For novice shooters and new weapon owners, range shooting is key to developing skill and familiarity with your firearm. Spending time at a firing range can give you the confidence to use your gun in hunting or self-defense scenarios. Unfortunately, extra time at the range means you’ll need a lot of ammunition, which can be expensive and complicated. Selecting the right ammunition for the job can be intimidating because of the variety of different loads, varying in projectile type and weight, velocity, and other factors. But don’t be discouraged. Once you learn about the different types of ammo and their performance, you’ll have the skills to select the cartridges you need.
What is Target Ammo
Whether you’re a serious shooter or shoot only a few times each year, you’ll want to stock up on ammo before heading to the range. Because you’ll need a substantial amount of ammunition, it’s important to find something widely available and inexpensive, often referred to as Target Ammo. Target ammo is manufactured differently from defense ammo in that it is primarily full metal jacket (FMJ) bullets. Constructing the bullets in this way means they are likely to penetrate further into the target, and most ranges are designed for this. On the other hand, defense ammo is primarily jacketed hollow point (JHP) bullets equipped to expand once they reach the target, slowing the bullet and causing more internal damage. These bullets can be significantly more expensive and are not popular choices for target shooting. However, because defense and target ammunition behave differently when fired, it’s a good idea to practice occasionally with defense ammo, so you become familiar with the different feel and results.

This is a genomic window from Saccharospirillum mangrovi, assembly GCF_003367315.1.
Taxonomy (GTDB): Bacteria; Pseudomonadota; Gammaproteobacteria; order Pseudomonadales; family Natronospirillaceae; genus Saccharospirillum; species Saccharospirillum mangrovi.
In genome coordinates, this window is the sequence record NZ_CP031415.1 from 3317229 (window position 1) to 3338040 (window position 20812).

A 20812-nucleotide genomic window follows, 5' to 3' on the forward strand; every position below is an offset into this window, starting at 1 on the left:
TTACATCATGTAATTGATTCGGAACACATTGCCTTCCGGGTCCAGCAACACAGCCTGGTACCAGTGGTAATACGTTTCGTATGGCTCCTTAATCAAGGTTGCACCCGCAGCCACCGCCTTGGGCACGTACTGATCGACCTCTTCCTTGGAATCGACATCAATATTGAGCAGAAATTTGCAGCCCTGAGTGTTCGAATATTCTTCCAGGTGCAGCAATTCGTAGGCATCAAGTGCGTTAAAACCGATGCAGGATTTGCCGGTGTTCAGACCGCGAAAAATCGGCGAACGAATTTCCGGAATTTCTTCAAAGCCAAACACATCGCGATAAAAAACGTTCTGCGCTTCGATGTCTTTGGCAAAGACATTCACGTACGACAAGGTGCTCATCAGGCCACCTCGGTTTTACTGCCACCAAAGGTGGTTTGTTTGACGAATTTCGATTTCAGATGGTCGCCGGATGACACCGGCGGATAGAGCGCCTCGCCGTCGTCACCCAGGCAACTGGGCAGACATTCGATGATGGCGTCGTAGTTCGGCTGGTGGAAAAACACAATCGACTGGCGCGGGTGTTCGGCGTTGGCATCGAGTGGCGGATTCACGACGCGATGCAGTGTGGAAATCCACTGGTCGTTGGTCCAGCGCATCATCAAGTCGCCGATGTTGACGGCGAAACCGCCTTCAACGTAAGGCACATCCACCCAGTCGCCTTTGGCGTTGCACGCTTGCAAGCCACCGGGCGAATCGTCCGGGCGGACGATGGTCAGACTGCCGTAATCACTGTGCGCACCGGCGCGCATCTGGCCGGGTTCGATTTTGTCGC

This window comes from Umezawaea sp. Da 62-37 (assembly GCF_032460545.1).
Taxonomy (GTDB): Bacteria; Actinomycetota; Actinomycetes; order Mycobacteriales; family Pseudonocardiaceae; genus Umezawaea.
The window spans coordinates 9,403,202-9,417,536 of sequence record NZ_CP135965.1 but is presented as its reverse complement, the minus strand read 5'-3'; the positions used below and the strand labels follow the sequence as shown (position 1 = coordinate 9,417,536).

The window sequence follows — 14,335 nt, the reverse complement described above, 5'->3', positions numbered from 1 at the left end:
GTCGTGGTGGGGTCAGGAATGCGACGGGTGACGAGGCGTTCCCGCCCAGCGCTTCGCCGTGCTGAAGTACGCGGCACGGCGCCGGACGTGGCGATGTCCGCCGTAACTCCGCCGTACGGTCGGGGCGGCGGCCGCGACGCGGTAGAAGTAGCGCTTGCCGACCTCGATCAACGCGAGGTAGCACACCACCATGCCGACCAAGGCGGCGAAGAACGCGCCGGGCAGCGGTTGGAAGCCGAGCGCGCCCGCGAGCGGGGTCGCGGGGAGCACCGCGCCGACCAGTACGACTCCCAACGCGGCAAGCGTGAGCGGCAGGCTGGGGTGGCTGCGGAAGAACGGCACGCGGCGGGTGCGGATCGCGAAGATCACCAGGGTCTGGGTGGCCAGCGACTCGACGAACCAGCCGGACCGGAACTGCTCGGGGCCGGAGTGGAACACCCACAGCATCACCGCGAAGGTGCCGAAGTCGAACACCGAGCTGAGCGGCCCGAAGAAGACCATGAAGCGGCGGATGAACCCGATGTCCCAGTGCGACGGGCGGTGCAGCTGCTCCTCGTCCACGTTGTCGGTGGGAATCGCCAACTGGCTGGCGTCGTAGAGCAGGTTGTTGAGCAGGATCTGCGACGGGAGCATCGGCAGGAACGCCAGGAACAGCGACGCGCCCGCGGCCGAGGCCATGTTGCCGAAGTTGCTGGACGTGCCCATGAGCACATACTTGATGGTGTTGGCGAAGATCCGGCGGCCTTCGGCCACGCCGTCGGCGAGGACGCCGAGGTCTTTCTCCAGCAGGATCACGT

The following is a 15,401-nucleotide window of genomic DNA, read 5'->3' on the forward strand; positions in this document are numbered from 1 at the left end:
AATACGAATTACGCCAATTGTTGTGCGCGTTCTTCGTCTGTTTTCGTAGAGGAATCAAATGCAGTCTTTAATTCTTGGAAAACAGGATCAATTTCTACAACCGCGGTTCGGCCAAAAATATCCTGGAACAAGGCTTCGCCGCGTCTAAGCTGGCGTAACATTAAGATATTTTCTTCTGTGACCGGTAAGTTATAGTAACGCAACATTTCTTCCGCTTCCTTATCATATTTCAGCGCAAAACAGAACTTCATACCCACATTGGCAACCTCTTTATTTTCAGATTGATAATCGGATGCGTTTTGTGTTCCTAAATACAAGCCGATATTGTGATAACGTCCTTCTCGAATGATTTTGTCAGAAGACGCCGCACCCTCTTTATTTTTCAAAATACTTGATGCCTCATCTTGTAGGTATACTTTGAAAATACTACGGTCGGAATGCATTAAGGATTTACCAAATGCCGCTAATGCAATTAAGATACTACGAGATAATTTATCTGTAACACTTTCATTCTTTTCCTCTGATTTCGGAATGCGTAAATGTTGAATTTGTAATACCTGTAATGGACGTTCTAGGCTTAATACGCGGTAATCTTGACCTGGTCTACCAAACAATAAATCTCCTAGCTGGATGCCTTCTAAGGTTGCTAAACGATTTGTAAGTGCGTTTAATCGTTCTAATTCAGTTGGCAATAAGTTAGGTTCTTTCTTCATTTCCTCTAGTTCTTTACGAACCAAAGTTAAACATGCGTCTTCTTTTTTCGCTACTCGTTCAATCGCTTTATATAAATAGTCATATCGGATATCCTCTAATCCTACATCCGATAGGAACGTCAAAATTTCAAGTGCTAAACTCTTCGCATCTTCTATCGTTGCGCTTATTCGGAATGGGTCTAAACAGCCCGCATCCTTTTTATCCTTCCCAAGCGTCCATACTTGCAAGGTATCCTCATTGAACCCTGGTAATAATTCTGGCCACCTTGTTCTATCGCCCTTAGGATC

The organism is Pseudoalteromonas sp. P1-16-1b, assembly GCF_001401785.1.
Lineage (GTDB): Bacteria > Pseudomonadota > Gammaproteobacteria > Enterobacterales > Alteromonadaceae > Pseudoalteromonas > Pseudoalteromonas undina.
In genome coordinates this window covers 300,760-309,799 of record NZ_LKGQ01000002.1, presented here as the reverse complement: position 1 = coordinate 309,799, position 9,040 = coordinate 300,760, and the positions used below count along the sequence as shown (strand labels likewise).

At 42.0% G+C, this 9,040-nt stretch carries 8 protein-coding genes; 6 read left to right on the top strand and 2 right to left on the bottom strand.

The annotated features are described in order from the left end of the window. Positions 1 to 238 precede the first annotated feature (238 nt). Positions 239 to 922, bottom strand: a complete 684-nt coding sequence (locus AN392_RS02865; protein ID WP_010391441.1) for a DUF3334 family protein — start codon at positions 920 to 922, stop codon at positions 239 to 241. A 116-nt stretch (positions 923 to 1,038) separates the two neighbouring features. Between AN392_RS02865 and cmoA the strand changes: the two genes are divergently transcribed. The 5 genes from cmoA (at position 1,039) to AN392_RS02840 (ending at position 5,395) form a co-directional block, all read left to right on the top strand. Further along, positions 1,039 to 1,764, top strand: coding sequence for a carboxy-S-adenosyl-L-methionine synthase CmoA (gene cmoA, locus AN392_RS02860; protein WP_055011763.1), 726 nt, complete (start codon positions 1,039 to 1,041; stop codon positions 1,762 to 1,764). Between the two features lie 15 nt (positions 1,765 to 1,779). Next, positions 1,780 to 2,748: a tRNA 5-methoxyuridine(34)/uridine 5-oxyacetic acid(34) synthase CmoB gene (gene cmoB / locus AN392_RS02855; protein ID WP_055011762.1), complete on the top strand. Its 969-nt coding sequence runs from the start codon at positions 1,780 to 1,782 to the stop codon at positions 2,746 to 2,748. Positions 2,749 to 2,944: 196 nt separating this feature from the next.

For rifles and handguns, these FMJ projectiles will be the least expensive choice. They incorporate a soft, usually lead, core encased in harder metal which requires less manufacturing. For shotguns, you’ll want to look for a No. 7 ½ shot or smaller. We’ll explore more specifics for these and other firearms shortly.
Another main consideration should be recoil. If you plan to spend any significant amount of time at the range, a heavy recoiling load will cause hand and shoulder pain, meaning your body may quit before you want to leave the range. Avoid magnum loads if at all possible. Instead, opt for small-bore rimfire cartridges. These are a perfect light recoiling load whether you’re a new shooter unfamiliar with recoil or an old pro.
What is Defense Ammo
Defense ammunition is needed on a much rarer occasion than target ammo. Because of this, it won’t break the bank if you spend a little more on these bullets. Most defense ammo is jacketed hollow point (JHP) which is designed to expand and do more damage inside the target instead of going straight through it. This ammo is meant to stop the target, eliminating risk to anyone or anything behind them. Novice shooters may be tempted to use FMJ ammunition on all occasions because of the lower price tag, but it’s important to use the right ammo for the right occasion. Target ammo carries with it the risk of going straight through and harming others; some states even prohibit it for defensive purposes.